Ammonium hydrogen carbonate forms colourless crystals according to the orthorhombic crystal system. Compared to the similar ammonium carbonate, the white crystalline powder appears more coarse-grained. The salt dissolves well in water, the solubility increases with increasing temperature. The aqueous solution reacts slightly basic. Ammonium hydrogen carbonate which is not too old is odourless and relatively stable, decomposition takes place only very slowly at room temperature. When heated, it decomposes to ammonia, carbon dioxide and water.
Ammonium bicarbonate can be used as a baking agent for rising dough due to the carbon dioxide produced when heated. To prevent ammonia from remaining in the dough, a mixture of ammonium carbonate, ammonium bicarbonate and a small amount of ammonium carbamate NH4OCO(NH2) is used in the ammonium bicarbonate salt.
Ammonium hydrogen carbonate is formed when ammonium carbonate is dissolved in water and the salt is allowed to crystallize. Ammonium carbonate decomposes slowly in air to ammonium bicarbonate. When carbon dioxide is introduced into ammonia solution at 35 to 40 °C, ammonium bicarbonate is also obtained, which can be separated by filtering or centrifuging and subsequent drying at a temperature of 40 °C.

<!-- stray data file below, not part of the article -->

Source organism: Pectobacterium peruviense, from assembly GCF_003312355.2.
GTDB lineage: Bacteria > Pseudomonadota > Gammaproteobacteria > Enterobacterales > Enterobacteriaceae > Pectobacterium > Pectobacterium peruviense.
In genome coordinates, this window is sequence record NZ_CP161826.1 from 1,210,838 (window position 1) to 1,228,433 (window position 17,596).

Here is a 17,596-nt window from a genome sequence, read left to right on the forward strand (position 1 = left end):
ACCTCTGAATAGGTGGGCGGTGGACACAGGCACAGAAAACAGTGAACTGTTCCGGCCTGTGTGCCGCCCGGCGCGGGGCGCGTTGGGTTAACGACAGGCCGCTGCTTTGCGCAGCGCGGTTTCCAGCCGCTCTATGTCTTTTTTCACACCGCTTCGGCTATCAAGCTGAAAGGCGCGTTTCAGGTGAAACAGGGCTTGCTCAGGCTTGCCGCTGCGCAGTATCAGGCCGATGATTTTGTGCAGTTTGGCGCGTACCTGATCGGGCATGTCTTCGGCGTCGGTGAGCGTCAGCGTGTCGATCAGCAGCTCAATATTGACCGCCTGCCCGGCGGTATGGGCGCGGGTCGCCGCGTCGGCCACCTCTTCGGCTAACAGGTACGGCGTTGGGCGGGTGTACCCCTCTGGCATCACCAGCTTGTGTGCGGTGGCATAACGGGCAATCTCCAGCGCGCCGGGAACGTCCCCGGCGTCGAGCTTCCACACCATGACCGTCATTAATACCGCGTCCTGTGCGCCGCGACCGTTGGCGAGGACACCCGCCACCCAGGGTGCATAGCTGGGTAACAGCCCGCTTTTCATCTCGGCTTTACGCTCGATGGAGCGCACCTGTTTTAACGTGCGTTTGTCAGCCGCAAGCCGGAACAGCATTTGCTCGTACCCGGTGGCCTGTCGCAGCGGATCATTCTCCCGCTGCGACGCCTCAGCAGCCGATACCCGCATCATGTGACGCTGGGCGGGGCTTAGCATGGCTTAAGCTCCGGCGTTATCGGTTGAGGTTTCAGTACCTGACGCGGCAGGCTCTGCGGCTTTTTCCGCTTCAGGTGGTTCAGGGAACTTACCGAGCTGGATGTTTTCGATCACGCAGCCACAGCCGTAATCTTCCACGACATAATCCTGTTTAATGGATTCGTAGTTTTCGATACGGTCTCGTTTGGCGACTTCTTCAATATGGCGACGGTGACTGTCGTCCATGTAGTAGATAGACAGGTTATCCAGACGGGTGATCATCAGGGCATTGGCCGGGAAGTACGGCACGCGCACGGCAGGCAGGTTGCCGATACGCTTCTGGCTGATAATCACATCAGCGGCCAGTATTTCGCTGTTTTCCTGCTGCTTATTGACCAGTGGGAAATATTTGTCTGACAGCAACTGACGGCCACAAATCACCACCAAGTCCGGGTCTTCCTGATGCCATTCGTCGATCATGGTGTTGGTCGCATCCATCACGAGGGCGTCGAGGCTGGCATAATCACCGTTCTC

As it has a defined composition, it is more suitable as a baking agent (“ABC drive” / baking powder) for the production of Christmas pastries such as gingerbread and speculoos in large-scale automated baking plants than deer horn salt. It is approved in the EU as food additive number E 503ii and is marketed with the additive in its purest form.
In the People’s Republic of China, ammonium bicarbonate was formerly used in large quantities as the main nitrogen fertiliser. Production began in 1958 and took place in over 1000 small plants. In the meantime, it has mainly been replaced by urea, but by 2012, its market share will still be 17 %.